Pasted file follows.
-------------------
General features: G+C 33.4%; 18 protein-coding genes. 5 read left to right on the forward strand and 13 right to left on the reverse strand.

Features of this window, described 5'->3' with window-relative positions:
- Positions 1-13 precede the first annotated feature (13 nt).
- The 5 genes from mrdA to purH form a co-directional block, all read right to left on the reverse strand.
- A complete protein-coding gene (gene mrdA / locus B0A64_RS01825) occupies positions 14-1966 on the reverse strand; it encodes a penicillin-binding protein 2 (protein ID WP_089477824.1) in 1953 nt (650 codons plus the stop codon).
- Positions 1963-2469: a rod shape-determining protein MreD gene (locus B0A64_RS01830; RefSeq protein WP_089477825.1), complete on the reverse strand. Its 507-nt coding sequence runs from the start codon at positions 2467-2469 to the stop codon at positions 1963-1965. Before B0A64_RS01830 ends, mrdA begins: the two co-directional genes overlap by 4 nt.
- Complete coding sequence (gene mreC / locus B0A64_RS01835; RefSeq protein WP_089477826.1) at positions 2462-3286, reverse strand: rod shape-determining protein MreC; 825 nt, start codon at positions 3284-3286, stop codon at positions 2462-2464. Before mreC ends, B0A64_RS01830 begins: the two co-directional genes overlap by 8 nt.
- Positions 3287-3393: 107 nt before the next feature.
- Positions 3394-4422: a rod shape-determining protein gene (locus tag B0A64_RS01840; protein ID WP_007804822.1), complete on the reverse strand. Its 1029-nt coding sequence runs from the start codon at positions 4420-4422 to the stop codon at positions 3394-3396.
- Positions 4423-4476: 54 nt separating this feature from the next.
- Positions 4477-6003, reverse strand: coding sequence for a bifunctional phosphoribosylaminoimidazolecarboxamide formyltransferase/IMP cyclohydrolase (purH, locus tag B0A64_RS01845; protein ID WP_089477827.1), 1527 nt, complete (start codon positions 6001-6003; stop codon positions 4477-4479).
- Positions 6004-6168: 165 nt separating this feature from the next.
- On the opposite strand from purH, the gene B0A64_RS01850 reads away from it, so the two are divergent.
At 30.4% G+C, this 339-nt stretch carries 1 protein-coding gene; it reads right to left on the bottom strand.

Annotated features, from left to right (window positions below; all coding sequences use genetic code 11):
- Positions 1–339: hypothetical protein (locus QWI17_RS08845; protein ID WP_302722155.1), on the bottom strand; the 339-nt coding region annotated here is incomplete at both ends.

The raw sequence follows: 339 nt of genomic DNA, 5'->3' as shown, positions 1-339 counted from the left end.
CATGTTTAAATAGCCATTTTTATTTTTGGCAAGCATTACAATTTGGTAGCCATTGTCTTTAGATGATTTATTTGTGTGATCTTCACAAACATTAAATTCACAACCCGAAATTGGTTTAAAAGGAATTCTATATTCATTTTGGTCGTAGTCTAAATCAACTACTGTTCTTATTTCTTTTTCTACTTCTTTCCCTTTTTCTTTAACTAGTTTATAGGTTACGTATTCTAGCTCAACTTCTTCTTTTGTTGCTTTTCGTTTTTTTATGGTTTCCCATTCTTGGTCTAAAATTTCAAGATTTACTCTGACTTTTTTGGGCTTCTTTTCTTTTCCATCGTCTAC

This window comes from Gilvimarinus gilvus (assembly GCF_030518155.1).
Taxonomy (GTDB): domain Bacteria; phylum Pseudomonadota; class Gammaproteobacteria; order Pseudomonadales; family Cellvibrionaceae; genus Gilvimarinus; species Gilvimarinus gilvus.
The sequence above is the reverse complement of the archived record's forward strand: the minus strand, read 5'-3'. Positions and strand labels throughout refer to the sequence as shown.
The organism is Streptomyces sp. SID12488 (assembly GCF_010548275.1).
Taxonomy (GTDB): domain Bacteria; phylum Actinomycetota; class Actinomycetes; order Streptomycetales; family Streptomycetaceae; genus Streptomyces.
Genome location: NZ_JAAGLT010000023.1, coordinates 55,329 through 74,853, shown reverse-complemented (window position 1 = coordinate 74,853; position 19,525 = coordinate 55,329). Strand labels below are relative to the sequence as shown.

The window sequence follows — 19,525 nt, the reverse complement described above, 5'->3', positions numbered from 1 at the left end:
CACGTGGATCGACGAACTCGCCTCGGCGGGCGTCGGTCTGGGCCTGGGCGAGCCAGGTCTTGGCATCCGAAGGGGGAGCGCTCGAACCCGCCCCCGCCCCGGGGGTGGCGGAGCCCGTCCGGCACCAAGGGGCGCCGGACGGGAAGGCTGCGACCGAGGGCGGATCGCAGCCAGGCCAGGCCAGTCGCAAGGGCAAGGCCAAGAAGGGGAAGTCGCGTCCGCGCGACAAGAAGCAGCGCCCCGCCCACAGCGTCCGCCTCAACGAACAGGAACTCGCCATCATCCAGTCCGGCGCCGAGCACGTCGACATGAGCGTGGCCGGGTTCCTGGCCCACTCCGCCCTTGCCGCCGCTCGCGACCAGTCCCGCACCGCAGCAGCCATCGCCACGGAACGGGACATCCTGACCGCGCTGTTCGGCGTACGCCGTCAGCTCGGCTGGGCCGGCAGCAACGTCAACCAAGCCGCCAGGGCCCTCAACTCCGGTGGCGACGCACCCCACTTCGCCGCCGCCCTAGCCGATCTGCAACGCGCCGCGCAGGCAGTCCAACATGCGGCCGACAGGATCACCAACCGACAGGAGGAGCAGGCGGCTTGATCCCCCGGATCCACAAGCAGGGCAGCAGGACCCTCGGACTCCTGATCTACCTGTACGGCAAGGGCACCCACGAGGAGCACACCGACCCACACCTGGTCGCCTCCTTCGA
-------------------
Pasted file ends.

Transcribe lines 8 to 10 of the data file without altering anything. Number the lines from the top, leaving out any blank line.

- Positions 3287-3393: 107 nt before the next feature.
- Positions 3394-4422: a rod shape-determining protein gene (locus tag B0A64_RS01840; protein ID WP_007804822.1), complete on the reverse strand. Its 1029-nt coding sequence runs from the start codon at positions 4420-4422 to the stop codon at positions 3394-3396.
- Positions 4423-4476: 54 nt separating this feature from the next.